Sept/Oct 2011

Social media and the extrative sector

The changing currency of a modern license to operate

By C. Horvath

Canadian mining companies generally have a lot of experience in stakeholder engagement, but for some reason – perhaps fear of losing control of the message or concern about getting offside securities regulations – their use of social media to complement traditional engagement methods has, by and large, lagged behind. This gap threatens to undermine the credibility of corporate stakeholder engagement efforts, as stakeholder expectations increasingly shift away from company-controlled communication towards balanced, two-way dialogue in which stakeholders themselves have the opportunity to define both the scope of exchange and the terms by which it is conducted.

Rapid globalization of trade and communications and increasing awareness of humanity’s impact on the Earth are driving a demand for greater transparency, and that is why social media is a game-changer, particularly for the extractive industry. Mobile technologies make it much easier for stakeholders to quickly access information about companies and their behaviour, and social media makes it much easier for stakeholders to share information and their opinions – favourable or not – with their networks. What used to take weeks, or even months, of research and correspondence can now be accomplished in a fraction of the time – the blink of an eye in the timeframe of corporate reputations. Just as news of the Japan earthquake can be tweeted around the world in seconds, so too can any instance of real or perceived corporate wrongdoing.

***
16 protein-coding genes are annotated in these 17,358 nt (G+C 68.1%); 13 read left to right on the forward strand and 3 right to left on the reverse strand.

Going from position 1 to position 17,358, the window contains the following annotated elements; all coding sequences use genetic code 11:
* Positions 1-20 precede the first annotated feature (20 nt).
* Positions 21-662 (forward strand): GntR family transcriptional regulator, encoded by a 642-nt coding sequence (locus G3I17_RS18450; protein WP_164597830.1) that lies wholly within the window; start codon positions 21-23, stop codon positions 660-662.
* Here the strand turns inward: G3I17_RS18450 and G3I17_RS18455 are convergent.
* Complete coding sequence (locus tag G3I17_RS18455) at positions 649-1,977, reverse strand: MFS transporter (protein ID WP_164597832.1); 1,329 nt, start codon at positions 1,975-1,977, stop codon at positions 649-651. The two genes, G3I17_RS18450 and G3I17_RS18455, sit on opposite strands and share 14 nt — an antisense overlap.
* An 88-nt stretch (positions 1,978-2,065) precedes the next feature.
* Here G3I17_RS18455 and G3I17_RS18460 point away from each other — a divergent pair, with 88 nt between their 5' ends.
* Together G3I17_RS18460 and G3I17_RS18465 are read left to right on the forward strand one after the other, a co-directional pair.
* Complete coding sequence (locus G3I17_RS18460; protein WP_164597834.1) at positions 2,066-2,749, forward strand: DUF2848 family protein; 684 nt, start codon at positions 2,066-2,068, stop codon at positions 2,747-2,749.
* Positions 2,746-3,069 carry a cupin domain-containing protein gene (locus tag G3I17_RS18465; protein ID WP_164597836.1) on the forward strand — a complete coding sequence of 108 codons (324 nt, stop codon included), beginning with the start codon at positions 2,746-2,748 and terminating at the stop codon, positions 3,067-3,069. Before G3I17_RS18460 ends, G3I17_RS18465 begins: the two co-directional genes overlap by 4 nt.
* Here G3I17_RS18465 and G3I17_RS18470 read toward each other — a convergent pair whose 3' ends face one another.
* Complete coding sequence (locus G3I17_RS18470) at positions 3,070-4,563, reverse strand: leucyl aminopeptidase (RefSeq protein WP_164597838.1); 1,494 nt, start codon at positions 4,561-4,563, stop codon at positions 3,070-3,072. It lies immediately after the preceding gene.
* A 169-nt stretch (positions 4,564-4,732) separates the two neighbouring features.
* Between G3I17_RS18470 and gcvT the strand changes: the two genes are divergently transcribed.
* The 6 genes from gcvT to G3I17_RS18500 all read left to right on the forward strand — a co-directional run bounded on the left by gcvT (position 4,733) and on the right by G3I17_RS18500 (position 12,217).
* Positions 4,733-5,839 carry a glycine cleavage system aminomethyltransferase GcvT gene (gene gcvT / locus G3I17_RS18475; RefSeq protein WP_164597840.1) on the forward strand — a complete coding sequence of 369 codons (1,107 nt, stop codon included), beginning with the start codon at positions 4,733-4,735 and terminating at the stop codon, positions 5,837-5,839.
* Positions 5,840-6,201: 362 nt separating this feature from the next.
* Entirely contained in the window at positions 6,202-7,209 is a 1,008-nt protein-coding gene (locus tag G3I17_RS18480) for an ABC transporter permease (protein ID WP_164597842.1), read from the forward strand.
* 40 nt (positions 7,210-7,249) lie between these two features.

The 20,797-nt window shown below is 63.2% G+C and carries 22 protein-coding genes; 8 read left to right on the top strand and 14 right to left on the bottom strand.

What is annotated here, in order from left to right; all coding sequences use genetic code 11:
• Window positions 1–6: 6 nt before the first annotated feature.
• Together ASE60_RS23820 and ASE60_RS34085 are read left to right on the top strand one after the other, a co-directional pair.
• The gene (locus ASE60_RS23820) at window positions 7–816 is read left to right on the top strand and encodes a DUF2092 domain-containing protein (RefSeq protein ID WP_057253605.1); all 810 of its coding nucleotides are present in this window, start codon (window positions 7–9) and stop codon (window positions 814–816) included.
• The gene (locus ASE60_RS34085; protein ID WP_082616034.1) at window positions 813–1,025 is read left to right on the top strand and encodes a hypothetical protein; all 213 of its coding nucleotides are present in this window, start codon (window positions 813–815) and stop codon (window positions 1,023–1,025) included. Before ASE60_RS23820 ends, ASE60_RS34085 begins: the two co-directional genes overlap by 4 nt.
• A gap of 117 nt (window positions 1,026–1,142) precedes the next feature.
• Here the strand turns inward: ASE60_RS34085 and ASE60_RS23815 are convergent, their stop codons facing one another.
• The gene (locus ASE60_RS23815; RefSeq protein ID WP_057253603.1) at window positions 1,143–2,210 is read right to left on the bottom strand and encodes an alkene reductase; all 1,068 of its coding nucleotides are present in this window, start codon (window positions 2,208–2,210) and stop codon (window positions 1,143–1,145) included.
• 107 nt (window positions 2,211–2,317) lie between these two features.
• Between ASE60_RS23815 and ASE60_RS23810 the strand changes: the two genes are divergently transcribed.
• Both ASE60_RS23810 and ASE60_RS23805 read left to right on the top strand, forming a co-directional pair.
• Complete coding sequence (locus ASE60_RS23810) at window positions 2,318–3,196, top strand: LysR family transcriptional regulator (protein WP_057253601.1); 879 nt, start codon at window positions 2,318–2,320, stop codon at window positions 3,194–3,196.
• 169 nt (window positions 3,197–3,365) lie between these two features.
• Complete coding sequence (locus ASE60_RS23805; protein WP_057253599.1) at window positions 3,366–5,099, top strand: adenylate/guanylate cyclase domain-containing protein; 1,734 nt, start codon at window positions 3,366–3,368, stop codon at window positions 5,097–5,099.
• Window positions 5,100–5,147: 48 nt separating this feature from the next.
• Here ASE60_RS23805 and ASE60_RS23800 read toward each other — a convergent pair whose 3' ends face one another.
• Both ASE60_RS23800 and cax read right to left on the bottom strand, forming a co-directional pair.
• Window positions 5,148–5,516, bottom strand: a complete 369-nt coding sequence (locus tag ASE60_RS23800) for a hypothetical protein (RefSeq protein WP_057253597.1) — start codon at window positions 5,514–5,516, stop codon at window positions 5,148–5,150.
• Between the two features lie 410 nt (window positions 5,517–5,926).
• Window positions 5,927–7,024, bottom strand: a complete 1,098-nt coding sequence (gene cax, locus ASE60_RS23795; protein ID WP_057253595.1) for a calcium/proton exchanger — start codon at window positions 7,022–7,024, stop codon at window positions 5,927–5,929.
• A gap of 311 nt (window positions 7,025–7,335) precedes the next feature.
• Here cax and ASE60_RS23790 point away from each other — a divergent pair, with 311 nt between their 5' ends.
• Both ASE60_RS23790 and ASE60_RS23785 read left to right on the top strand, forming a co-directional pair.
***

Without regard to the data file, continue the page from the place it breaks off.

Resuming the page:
Balancing risk and opportunity

Social media gives an immediate voice to previously isolated or remote stakeholders, who often come to the social media landscape with disproportionate credibility and trust, due in part to their perceived authenticity. Social networks are typically constructed around existing trust relationships. Moreover, social media allows users to self-organize quickly into communities with shared interests. Trust, which usually takes a great deal of time to build in a traditional engagement, can also be generated very quickly within that on-line community. That trust creates potential for collaboration and action much more quickly than would be possible among strangers or through a traditional engagement.

At the same time, there is very low tolerance among social media users for inauthentic behaviour, whether it comprises inappropriate data mining, breach of privacy or attempts at message control. Unlike traditional media, a company no longer dominates the messaging around its brand on social media. The vast majority of social media content is user-generated, and any attempt to censor or stifle user content is likely to be met with distrust and suspicion, at best, and a significant backlash, at worst.

The scope and norms of the social web that I have described – openness, trust, authenticity – are causing a shift in the way in which we build and maintain social capital: the currency of a modern licence to operate. Stakeholders now increasingly expect corporations not only to communicate their corporate responsibility (CR) initiatives, but also to engage in on-line dialogue about environmental, social and governance issues.

Industry may be tempted to regard these characteristics of social media as risks, and indeed it is easy to take a wrong step. However, the difference between risk and opportunity is largely one of perception and strategy. One of the great opportunities that social media offers is collaboration. Being a constructive and contributing member of the social web not only builds social capital, but also allows a company to engage broad and diverse talent towards the achievement of shared goals.